Her crime? “ [O]n Thursday she attended a rally of a semi-Communistic Electricians’ Union of the AFL in New York, joined in whooping ‘God Bless America,’ and reiterated the Muscovites’ formula of entrapment which holds that everyone should join a labor organization.”

But Pegler was not her only critic. Eleanor Roosevelt challenged accepted notions of a woman’s “place” and because she had power and did not hesitate to use it, she was a serious threat to the established social order. Her biographer Blanche Wiesen Cook tells us, “There are those who focus on her teeth and voice and other cartoon characteristics, long before they reveal how much they despise her politics, most notably her interest in civil rights, and racial justice, or in civil liberties and world peace.” Cook reminds us that beginning in 1924 (when she worked on behalf of U.S. entry into the League of Nations World Court) and continuing throughout her years in the White House, as a delegate to the United Nations, and ending only in 1961, the year before her death, J. Edgar Hoover kept an FBI file on Eleanor—one of the largest on any individual. Her civil rights activities comprise much of the file and among the allegations investigated was the existence of “Eleanor Clubs,” which were rumored to be organized groups of African-American maids who, under the influence of Eleanor Roosevelt and black leaders, were refusing to work as servants. The charges proved false.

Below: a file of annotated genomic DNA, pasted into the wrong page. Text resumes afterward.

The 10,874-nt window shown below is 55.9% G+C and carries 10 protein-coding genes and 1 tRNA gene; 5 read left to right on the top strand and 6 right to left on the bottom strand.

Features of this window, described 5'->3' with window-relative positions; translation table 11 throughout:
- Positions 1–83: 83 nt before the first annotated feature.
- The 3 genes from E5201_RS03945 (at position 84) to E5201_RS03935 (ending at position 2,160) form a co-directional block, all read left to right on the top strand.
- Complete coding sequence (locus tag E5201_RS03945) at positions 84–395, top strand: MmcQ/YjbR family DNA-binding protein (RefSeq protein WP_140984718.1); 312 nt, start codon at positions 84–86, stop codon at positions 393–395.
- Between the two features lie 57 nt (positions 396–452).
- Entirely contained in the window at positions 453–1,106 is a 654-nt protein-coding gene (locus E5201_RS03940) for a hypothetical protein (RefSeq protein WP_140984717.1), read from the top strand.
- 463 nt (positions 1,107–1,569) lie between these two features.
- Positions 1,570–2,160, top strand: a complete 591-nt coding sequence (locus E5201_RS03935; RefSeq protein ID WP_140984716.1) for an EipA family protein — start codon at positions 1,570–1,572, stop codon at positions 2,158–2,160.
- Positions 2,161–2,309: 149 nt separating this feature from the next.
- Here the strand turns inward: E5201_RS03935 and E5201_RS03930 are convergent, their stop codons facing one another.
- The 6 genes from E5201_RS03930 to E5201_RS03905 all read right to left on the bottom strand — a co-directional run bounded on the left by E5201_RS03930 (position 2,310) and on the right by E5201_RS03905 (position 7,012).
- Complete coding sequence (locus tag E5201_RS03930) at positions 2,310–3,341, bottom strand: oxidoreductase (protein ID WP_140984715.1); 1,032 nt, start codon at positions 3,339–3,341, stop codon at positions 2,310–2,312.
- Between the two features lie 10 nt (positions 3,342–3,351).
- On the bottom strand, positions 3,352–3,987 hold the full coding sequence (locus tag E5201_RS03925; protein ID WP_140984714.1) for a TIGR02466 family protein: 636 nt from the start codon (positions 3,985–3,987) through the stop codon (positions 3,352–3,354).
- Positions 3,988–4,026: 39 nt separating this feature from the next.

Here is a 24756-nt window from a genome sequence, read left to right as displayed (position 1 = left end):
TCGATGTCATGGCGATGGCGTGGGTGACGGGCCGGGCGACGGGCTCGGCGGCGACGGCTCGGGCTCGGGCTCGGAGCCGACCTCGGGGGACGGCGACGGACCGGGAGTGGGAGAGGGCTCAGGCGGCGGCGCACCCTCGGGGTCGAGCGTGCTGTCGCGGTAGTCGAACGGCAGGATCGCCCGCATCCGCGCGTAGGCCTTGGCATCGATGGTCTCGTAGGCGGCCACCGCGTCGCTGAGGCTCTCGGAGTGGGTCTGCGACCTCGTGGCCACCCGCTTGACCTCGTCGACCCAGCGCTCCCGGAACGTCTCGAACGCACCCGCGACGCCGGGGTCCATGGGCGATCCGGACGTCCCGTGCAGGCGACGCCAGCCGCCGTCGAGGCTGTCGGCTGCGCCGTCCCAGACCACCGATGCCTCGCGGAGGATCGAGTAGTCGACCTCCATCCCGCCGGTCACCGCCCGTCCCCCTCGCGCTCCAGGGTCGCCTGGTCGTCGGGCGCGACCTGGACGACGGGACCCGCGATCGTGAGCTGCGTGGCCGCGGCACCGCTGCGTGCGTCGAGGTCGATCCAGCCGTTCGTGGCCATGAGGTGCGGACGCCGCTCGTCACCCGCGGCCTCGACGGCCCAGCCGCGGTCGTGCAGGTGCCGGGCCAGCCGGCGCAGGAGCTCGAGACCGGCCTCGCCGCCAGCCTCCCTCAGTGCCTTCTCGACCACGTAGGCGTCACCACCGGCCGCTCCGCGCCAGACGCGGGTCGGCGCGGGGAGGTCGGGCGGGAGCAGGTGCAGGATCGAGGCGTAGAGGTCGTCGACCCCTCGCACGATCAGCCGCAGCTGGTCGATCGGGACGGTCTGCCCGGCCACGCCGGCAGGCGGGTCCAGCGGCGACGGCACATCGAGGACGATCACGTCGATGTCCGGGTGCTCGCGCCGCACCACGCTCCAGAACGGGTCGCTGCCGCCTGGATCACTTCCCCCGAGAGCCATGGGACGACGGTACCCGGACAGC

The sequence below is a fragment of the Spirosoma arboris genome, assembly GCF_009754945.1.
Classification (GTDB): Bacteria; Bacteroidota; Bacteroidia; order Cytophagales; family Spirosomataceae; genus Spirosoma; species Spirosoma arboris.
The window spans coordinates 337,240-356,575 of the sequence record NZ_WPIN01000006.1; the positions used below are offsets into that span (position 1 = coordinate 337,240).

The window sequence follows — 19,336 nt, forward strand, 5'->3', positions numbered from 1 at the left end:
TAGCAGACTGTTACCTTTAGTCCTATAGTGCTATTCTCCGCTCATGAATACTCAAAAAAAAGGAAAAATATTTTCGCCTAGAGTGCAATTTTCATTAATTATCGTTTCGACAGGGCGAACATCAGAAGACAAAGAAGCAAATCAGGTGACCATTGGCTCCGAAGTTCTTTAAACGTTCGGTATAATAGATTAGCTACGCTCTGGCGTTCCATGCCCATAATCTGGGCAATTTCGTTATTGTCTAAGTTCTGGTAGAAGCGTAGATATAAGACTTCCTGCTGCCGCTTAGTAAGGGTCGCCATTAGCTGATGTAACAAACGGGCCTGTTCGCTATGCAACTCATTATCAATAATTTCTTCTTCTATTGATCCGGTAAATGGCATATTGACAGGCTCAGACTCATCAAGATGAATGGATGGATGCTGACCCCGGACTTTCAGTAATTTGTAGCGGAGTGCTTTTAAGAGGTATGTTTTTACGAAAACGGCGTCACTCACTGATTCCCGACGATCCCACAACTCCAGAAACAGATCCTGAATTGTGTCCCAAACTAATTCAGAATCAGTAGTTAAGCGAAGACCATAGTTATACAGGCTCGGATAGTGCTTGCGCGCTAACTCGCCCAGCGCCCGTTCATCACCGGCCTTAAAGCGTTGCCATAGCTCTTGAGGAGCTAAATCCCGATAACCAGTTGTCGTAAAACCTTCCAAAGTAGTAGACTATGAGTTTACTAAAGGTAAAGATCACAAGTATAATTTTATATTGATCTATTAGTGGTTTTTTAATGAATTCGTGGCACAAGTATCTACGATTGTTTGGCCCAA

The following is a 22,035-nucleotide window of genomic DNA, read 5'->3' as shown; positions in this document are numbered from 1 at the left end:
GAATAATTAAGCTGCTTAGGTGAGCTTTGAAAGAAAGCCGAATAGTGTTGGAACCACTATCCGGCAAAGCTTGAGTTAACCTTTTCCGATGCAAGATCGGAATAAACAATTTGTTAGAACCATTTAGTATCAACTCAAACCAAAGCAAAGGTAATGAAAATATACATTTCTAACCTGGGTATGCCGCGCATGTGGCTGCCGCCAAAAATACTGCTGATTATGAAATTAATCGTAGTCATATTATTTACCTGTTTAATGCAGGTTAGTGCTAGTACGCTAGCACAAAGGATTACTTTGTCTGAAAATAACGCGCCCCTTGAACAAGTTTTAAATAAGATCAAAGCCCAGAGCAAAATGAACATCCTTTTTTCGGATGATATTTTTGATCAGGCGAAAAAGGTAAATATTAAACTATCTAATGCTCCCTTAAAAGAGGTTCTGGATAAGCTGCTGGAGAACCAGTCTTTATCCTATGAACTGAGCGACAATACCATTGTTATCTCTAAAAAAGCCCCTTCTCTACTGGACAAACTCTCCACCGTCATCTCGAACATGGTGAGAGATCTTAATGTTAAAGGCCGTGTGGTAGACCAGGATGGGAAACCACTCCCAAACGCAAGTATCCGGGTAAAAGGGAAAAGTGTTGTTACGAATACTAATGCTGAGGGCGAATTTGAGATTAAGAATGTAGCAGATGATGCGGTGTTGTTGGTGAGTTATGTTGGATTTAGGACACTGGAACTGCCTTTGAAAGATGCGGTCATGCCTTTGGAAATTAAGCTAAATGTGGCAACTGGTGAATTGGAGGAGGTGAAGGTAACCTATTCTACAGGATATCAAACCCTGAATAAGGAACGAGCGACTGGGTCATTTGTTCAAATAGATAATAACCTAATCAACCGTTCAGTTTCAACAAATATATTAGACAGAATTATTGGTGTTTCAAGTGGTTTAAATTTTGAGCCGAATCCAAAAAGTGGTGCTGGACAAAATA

Eleanor’s work to establish Arthurdale, a model community for impoverished out-of-work West Virginia miners, brought heavy criticism since she insisted on quality construction and indoor plumbing for the houses being built. She incurred opposition from business interests when she tried to establish private sector jobs to make the community self-sufficient. As the war began to dilute the nation’s interest in the social legislation of the New Deal, she saw in national defense an opportunity to unify the people and foster a continuing progressive social agenda. FDR agreed and in 1941 issued an Executive Order establishing the Office of Civilian Defense with a broad array of powers designed not only to protect the civilian population, but also to strengthen morale and promote volunteer involvement in national defense.